LONDON (Thomson Reuters Foundation) - As the conflict in South Sudan enters its fifth year, half of the country’s 12 million population needs aid to cope with the effects of war, hunger and economic decline.
The conflict, which erupted two years after the country won independence from Sudan, was sparked by a feud between President Salva Kiir and his former deputy Riek Machar. Fighting has raged mostly along ethnic lines.
On Wednesday South Sudan and the United Nations appealed for $1.7 billion to help avert starvation amid the civil war, but aid groups said bureaucracy, violence and soaring fees were preventing them from reaching those in need.
Here are some facts about the conflict in the world’s youngest country:
** About 4 million South Sudanese have been forced to flee their homes. Nearly 1.9 million are internally displaced and about 2.1 million have fled to neighboring countries.
** Up to 85 percent of internally displaced are women and children.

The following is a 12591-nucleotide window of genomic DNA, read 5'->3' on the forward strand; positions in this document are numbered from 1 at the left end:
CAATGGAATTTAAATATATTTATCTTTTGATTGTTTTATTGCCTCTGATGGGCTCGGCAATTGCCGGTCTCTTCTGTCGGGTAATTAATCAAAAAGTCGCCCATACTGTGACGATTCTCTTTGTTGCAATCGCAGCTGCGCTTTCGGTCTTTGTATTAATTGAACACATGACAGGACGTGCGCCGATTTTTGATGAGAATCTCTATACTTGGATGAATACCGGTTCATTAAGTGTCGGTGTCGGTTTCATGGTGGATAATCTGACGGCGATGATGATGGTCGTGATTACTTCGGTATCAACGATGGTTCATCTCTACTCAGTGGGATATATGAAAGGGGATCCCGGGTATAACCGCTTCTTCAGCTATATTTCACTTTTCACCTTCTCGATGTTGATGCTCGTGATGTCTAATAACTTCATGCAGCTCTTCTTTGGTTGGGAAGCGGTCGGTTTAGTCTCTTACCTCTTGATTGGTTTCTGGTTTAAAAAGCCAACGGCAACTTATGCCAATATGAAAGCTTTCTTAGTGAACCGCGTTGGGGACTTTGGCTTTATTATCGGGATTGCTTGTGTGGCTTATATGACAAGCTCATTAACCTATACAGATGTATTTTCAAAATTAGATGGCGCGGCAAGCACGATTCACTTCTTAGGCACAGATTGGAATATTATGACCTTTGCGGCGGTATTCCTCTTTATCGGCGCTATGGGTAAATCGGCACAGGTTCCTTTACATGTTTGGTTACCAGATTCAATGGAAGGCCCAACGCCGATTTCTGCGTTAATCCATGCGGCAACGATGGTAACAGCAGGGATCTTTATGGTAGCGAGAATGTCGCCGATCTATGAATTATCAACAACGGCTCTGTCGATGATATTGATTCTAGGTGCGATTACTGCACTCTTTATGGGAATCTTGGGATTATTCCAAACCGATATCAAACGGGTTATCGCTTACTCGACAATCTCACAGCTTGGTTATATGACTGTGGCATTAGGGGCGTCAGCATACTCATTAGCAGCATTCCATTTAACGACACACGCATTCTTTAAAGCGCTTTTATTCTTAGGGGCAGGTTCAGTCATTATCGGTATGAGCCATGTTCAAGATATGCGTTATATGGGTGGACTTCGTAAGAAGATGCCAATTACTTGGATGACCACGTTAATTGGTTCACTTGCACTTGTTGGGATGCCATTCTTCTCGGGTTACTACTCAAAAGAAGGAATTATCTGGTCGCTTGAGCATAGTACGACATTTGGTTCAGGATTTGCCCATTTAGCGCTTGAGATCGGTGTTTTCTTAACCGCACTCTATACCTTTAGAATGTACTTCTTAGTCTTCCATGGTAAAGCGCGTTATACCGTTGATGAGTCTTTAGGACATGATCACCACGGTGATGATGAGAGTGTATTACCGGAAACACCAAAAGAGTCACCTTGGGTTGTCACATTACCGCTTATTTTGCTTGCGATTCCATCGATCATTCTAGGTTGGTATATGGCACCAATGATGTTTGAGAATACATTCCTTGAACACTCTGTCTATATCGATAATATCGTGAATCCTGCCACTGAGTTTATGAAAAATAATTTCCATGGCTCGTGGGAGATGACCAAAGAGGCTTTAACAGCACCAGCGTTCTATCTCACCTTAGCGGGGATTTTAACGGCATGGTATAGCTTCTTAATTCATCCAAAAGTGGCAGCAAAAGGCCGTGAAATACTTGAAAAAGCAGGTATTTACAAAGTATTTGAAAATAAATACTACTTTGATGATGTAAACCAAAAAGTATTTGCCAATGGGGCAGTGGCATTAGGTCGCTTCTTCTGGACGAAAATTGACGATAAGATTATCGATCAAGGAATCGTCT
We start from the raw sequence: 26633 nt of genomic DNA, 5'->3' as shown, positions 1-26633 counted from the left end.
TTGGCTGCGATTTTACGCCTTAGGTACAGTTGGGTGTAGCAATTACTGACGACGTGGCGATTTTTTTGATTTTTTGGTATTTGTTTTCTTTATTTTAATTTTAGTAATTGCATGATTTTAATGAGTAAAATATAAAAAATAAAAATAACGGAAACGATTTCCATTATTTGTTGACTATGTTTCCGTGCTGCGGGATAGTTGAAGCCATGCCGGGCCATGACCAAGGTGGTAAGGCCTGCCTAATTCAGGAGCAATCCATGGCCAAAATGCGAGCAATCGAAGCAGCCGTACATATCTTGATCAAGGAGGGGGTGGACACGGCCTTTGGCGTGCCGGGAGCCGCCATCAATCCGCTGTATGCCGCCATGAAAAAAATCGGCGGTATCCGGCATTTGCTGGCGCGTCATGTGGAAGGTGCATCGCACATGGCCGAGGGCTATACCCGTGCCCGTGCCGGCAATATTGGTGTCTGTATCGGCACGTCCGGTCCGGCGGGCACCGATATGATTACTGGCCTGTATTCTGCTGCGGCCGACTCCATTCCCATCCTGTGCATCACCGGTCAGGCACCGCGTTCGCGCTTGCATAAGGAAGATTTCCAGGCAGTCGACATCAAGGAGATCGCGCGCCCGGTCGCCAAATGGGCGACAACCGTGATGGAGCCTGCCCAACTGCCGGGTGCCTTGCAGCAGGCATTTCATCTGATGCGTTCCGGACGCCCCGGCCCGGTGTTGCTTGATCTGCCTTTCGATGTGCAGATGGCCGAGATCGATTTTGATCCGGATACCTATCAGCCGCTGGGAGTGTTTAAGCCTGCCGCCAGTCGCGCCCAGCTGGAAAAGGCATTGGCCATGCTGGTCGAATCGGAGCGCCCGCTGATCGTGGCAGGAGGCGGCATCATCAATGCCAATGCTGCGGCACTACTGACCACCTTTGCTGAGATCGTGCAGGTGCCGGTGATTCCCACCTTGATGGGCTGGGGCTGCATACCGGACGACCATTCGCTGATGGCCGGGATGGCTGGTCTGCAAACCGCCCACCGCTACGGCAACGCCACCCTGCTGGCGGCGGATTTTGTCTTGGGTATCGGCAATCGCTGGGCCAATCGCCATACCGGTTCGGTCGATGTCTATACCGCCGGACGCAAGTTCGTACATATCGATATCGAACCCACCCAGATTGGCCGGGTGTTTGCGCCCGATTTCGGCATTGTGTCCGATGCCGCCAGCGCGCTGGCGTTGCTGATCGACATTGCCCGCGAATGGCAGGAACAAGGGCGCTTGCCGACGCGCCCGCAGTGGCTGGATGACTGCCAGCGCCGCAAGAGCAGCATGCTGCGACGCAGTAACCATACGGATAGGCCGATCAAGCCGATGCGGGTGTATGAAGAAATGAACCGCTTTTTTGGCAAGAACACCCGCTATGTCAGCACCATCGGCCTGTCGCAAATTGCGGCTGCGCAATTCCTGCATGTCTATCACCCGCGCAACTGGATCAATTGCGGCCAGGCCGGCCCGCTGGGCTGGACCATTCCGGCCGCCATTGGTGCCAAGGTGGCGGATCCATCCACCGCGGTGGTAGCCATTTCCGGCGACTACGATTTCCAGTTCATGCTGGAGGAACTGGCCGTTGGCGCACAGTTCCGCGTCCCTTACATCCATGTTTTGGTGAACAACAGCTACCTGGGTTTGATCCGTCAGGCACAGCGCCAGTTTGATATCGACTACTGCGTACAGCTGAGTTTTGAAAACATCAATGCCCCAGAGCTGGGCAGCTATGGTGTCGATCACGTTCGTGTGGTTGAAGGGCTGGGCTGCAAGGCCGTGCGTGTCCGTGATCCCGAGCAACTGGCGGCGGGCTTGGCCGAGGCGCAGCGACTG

** Nearly 5 million people are severely food insecure. Earlier this year, pockets of the country plunged briefly into famine.
** The fighting has killed tens of thousands of people since it started in late 2013.
** Only 22 percent of South Sudan health facilities are fully operational.
** Some 900,000 children suffer from psychological distress and 2 million are out of school.
** More than 19,000 children have been forcibly recruited by armed groups.
** The cost of living in South Sudan has increased sharply, with inflation in the capital Juba reaching 183 percent year-on-year.
** Some 28 aid workers have been killed in South Sudan this year. Nine were shot dead in November.
Sources: Reuters, UNICEF, UN OCHA.